The truth is, as a believer in Christ, I should not be worried with fair. Regardless of what I consider my present sufferings to be, I have received much more than fair.
But God, who is rich in mercy, because of His great love with which He loved us, even when we were dead in trespasses, made us alive together with Christ (by grace you have been saved), and raised us up together, and made us sit together in the heavenly places in Christ Jesus. (Ephesians 2:4-6)
Temporal sufferings, like temporal blessings, are an opportunity to bring glory to God. If we who have Christ as our model don't believe that, a lost and dying world never will.

Friday, March 20, 2015

Solid Food for Little Ones

or A Short List of Theology Books for Preschoolers.

I’m interested in theology books for children for two reasons. First, I have preschool grandchildren and I want to be like Timothy’s grandmother Lois. I want to help pass on the faith to them.

Second, I’m the librarian for my church, so it’s my responsibility to see that the library has a well-rounded collection of Christian books for children. When I took over the library job, it was built around donated books, and the children’s section was long on fiction, short on Bible story books (because people hold on to those, I suppose), and completely empty when it came to anything that taught doctrine to children. So I’ve added a few Bible story and theology books, and any age-appropriate ones that impress me I order for my grandchildren, too.

Since many of you also have young children in your lives, I thought you might be able to use some recommendations for preschool books that teach good theology. Here’s my short list. (Please add your own recommendations in the comments.)

Big Thoughts For Little Thinkers: The Trinity
by Joey Allen. This is simple Biblical teaching on the Trinity without the use of analogies. (When it comes to the Trinity, analogies—shamrocks, eggs or ice, water, and steam, for instance—tend to confuse rather than clarify. There is nothing else like the Trinity.) For ages 4-6 or so. 

There’s a series of Big Thoughts for Little Thinkers books, including Big Thoughts For Little Thinkers: The Scripture and Big Thoughts for Little Thinkers: The Gospel. I’ve only seen the one on the Trinity, but since it's so excellent, I’d bet the others are good, too.

Update: In the comments below, the author links to another book in this series, Big Thoughts for Little Thinkers: The Mission. What's more, I've discovered that Westminster Bookstore sells all four Big Thoughts books as a set.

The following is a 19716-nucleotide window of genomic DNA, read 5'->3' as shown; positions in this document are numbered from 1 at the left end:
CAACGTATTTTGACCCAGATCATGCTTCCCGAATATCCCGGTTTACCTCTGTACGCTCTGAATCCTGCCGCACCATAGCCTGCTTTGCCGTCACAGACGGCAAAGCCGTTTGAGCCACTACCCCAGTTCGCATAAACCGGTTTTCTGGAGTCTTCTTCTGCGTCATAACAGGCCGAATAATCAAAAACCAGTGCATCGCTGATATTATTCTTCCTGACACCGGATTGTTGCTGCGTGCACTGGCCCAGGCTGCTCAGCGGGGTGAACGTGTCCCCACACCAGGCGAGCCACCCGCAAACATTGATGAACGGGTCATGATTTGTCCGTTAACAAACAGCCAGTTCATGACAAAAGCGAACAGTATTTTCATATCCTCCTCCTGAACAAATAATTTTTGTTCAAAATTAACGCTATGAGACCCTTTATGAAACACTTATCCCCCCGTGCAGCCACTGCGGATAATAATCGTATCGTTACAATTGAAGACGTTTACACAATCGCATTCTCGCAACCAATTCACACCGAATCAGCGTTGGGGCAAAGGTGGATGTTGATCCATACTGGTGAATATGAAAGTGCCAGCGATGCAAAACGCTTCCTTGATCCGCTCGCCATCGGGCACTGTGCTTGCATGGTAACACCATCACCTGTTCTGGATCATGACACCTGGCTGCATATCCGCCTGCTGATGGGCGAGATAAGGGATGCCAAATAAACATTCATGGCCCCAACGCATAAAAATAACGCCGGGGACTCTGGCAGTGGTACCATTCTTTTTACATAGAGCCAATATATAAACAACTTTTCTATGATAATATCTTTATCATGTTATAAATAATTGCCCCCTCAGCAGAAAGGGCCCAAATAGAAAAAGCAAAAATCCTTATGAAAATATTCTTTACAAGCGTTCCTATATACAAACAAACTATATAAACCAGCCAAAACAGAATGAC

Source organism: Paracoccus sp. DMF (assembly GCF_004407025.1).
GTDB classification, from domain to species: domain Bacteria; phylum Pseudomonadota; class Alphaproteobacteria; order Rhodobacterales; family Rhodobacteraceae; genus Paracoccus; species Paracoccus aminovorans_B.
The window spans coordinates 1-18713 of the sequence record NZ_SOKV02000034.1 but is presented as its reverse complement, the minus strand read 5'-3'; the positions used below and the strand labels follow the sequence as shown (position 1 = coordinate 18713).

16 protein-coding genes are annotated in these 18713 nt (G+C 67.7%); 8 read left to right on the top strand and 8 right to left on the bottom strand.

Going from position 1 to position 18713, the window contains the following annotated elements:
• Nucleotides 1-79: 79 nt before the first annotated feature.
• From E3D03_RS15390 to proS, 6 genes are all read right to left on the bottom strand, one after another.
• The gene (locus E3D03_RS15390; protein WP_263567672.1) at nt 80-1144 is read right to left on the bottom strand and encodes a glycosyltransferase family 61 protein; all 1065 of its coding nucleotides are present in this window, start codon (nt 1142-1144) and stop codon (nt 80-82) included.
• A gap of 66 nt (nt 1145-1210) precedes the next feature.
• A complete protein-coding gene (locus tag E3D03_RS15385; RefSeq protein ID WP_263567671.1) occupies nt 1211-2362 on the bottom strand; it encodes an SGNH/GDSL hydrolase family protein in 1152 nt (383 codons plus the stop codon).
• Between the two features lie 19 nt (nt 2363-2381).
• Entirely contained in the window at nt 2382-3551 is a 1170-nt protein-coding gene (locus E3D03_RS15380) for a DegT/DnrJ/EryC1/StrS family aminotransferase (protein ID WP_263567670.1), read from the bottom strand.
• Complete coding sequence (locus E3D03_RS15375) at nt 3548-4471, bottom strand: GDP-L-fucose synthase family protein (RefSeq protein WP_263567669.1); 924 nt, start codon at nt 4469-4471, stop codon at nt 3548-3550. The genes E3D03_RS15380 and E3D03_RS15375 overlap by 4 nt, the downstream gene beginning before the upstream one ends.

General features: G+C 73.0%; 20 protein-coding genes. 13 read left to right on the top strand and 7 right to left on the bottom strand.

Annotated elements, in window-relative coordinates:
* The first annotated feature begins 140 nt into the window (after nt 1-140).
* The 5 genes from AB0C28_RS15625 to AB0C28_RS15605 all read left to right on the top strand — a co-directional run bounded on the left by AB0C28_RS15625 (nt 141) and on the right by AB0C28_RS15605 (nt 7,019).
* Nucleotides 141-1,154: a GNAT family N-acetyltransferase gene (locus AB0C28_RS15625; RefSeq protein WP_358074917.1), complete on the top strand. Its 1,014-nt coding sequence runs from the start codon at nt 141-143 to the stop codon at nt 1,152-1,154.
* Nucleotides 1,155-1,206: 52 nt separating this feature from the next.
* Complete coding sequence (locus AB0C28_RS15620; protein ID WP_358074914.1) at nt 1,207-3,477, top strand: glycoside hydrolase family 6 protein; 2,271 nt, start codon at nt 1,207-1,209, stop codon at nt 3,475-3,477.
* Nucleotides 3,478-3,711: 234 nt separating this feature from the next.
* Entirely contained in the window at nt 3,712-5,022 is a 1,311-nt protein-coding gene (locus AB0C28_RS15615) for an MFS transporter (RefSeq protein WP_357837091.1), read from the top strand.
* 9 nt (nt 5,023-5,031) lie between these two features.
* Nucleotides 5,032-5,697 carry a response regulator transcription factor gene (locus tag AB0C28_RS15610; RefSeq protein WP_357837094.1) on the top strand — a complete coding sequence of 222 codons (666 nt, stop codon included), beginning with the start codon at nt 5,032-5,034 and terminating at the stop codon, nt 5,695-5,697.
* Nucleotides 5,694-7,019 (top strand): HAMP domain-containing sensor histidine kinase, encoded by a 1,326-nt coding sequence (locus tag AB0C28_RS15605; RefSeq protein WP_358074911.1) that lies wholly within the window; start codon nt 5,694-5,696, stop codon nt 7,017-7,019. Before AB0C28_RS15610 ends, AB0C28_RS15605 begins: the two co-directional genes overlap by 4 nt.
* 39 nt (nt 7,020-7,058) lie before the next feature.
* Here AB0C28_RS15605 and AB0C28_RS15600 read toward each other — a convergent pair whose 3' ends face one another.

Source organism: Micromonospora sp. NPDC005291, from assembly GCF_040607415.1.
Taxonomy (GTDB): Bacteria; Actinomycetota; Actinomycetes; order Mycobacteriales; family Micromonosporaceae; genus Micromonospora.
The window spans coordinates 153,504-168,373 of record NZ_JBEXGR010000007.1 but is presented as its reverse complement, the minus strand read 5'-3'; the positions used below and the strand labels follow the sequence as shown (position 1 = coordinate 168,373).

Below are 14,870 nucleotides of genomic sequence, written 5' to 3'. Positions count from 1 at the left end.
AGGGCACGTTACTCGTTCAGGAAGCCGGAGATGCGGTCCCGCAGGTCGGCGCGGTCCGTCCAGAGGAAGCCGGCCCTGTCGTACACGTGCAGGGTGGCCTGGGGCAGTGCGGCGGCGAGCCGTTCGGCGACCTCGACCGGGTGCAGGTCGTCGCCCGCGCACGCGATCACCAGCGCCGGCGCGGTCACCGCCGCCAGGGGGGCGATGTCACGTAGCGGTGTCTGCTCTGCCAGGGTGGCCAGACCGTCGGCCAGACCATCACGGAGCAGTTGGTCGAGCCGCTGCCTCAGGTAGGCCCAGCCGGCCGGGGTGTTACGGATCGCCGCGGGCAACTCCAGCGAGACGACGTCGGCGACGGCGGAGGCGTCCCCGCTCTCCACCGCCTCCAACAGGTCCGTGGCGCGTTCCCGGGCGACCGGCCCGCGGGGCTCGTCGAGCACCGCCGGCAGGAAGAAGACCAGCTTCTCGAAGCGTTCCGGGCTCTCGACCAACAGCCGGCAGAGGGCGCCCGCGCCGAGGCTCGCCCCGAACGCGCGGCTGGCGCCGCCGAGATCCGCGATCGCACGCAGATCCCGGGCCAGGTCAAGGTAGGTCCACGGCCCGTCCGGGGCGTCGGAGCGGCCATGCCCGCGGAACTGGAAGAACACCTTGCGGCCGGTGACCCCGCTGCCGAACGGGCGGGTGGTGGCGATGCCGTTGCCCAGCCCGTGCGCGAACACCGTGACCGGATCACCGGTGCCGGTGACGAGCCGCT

God Knows My Name
by Debby Anderson. This book teaches little ones aged 1-4 about God's omniscience—and a few more attributes, too. This one has been a favorite of my grandchildren, who love knowing that God sees them and knows everything about them, including their name.

I also recommend I Love My Bible! and Jesus Is Coming Back!, the two other Debby Anderson picture books in the church library.


Everything a Child Should Know About God
by Kenneth N. Taylor.  I received my copy in the mail yesterday and have already read through it. I wish I’d known about this little gem when my own children were little.

 “The purpose of this colourful book,” Ken Taylor wrote in the introduction, “is to teach young children about God.” Since some teaching on most of the Bible's major doctrines is included, I'd call this a pint-sized systematic theology. There are a only couple of places in 187 pages where I would have phrased things differently—and when it comes to book of theology, that much agreement is a rare thing.

I often give Bible story books as baby shower gifts, especially for second or later babies, but I’ve decided that as soon as my current supply of Bible story books runs out, I’ll be giving this book instead. It’d be perfect for a new baby’s 2-5 year old brothers or sisters.

[This book is not stocked by Amazon, and Westminster Bookstore (linked above) is sold out until May. I ordered from Book Depository, but it looks like they’re out of stock now, too.]

Are there any preschool theology books you would add to this list?

Wednesday, March 18, 2015

Find Phrases

This is a bit of a heavy week for me, so I have resorted to the archives of my own blog for today's post. Bible study "how to" and "why to" books abound. On my shelves, I'm sure I've got about ten of them. This one is a little different. Bill Mounce's Greek For the Rest of Us is one that not only focuses on bible study, but introduces us to Koine Greek. I think learning the original language is something more women who teach and lead ought to consider.

The subtitle of the book is "Using Greek Tools Without Mastering Biblical Greek." You won't learn about declining nouns, or translate anything, but Mounce promises a few things:
  1. You will be able to understand why translations are different.
  2. You will discover the meaning of the Greek that lies beneath the English.
  3. You will learn the basics of exegesis.
  4. You will learn to make good use of commentaries. 
The chapter where Mounce discusses why translations are different is very eye-opening and dispels some common misunderstandings about translations. If you read this chapter alone, you will be left appreciating the very difficult and complex process that is translation, and you will understand why good translation is done by committee rather than an individual. This chapter re-inforced my stubborn refusal to use The Message when I study the bible.

The chapters that discuss basics of exegesis rely on something Mounce calls "phrasing." Some people call this block diagramming, and Precept Ministries offers courses (I took them all) based on similar principles, and calls it "structuring." Bible Arcing also resembles this process, but is much more involved.

When we do phrasing, we take a passage of scripture and evaluate its component parts, its thought units. When Mounce calls it "phrasing" he does not necessarily mean the grammatical term for phrase; clauses and phrases alike are thought units, and he refers to them all as phrases when he discusses this process.